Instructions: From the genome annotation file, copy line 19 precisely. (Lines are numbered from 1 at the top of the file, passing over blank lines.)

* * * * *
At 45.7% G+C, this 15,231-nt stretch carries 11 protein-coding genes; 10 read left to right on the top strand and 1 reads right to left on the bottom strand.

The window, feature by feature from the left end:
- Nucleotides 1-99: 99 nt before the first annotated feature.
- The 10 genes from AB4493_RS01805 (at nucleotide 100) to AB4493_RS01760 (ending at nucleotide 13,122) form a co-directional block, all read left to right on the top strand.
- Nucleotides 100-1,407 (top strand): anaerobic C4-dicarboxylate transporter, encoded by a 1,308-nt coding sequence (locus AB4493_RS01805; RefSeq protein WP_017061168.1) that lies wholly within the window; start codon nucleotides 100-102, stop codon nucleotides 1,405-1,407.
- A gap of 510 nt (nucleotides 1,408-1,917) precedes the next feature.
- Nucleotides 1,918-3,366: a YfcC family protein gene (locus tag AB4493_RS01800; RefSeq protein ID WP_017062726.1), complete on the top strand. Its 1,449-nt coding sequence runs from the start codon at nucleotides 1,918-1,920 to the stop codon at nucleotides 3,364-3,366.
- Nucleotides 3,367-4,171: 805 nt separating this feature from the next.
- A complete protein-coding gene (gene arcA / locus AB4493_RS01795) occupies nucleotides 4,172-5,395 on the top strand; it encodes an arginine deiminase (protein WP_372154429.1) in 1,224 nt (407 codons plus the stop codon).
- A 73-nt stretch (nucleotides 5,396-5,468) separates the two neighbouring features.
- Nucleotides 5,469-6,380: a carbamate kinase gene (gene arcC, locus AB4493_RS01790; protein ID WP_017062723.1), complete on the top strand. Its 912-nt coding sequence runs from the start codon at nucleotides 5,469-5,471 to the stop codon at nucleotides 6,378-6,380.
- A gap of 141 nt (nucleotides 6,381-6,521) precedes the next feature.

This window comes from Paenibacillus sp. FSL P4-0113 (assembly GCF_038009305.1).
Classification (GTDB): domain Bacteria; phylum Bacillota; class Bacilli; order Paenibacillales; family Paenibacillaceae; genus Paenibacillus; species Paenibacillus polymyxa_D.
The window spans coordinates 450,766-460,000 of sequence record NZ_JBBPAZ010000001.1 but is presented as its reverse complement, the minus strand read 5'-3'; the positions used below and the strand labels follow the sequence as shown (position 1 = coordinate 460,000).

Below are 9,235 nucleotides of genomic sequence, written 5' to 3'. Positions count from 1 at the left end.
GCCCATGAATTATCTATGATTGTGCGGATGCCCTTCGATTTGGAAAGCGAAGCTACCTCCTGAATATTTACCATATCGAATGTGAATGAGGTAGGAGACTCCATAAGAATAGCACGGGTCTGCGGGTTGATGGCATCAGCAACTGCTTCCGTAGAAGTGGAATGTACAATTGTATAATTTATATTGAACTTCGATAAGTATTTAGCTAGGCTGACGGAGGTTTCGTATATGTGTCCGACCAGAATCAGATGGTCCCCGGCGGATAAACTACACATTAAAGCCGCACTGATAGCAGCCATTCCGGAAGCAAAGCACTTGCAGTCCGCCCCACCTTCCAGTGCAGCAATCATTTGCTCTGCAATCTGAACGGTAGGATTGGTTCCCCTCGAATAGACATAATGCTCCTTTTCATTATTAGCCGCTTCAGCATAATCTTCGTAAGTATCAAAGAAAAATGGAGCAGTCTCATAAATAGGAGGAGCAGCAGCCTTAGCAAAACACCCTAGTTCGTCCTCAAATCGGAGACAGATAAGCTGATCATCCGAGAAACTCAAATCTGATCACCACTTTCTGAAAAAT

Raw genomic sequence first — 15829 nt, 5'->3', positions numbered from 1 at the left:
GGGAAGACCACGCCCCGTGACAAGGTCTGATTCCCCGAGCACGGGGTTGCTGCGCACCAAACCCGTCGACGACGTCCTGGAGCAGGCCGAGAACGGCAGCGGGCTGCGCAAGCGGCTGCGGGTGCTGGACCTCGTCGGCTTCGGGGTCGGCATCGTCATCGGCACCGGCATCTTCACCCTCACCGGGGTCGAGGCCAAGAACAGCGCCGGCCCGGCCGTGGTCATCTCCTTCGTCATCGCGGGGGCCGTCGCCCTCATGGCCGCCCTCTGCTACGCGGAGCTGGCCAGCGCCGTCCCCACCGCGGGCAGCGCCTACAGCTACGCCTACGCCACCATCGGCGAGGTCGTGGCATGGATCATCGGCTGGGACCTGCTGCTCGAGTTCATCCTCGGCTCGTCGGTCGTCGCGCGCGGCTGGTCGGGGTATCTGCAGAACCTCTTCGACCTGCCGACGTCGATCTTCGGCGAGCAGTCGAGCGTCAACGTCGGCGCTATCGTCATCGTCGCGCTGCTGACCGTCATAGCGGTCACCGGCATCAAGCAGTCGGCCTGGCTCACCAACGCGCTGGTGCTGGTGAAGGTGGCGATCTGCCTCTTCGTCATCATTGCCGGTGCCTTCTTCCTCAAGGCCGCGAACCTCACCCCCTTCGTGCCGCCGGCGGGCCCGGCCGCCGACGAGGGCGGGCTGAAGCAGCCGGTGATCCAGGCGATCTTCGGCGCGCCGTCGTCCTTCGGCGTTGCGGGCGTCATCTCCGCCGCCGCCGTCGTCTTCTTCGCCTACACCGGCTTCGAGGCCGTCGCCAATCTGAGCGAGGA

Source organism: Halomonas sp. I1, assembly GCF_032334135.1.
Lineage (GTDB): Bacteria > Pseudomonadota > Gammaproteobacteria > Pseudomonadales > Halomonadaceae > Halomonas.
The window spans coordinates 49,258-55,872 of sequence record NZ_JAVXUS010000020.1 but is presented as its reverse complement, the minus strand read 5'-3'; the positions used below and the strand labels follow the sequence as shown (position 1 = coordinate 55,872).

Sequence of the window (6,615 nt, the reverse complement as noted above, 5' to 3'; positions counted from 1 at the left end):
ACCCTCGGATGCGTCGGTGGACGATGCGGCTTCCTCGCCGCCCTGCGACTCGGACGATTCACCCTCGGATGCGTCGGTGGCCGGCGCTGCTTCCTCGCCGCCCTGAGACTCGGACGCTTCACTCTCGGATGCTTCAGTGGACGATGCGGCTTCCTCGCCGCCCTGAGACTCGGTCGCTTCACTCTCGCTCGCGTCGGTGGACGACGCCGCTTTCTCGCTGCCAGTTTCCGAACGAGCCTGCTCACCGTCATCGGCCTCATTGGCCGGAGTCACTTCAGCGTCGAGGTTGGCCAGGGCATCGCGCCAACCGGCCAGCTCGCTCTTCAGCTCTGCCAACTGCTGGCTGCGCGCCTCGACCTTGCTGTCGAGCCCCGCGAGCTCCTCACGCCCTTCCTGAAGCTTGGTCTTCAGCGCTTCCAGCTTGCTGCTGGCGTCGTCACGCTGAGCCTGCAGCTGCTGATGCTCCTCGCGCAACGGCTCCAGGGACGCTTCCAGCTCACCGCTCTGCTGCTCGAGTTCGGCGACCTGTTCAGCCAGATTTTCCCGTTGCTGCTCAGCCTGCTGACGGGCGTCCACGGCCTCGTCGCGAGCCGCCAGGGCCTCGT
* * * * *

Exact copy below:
GGGAAGACCACGCCCCGTGACAAGGTCTGATTCCCCGAGCACGGGGTTGCTGCGCACCAAACCCGTCGACGACGTCCTGGAGCAGGCCGAGAACGGCAGCGGGCTGCGCAAGCGGCTGCGGGTGCTGGACCTCGTCGGCTTCGGGGTCGGCATCGTCATCGGCACCGGCATCTTCACCCTCACCGGGGTCGAGGCCAAGAACAGCGCCGGCCCGGCCGTGGTCATCTCCTTCGTCATCGCGGGGGCCGTCGCCCTCATGGCCGCCCTCTGCTACGCGGAGCTGGCCAGCGCCGTCCCCACCGCGGGCAGCGCCTACAGCTACGCCTACGCCACCATCGGCGAGGTCGTGGCATGGATCATCGGCTGGGACCTGCTGCTCGAGTTCATCCTCGGCTCGTCGGTCGTCGCGCGCGGCTGGTCGGGGTATCTGCAGAACCTCTTCGACCTGCCGACGTCGATCTTCGGCGAGCAGTCGAGCGTCAACGTCGGCGCTATCGTCATCGTCGCGCTGCTGACCGTCATAGCGGTCACCGGCATCAAGCAGTCGGCCTGGCTCACCAACGCGCTGGTGCTGGTGAAGGTGGCGATCTGCCTCTTCGTCATCATTGCCGGTGCCTTCTTCCTCAAGGCCGCGAACCTCACCCCCTTCGTGCCGCCGGCGGGCCCGGCCGCCGACGAGGGCGGGCTGAAGCAGCCGGTGATCCAGGCGATCTTCGGCGCGCCGTCGTCCTTCGGCGTTGCGGGCGTCATCTCCGCCGCCGCCGTCGTCTTCTTCGCCTACACCGGCTTCGAGGCCGTCGCCAATCTGAGCGAGGA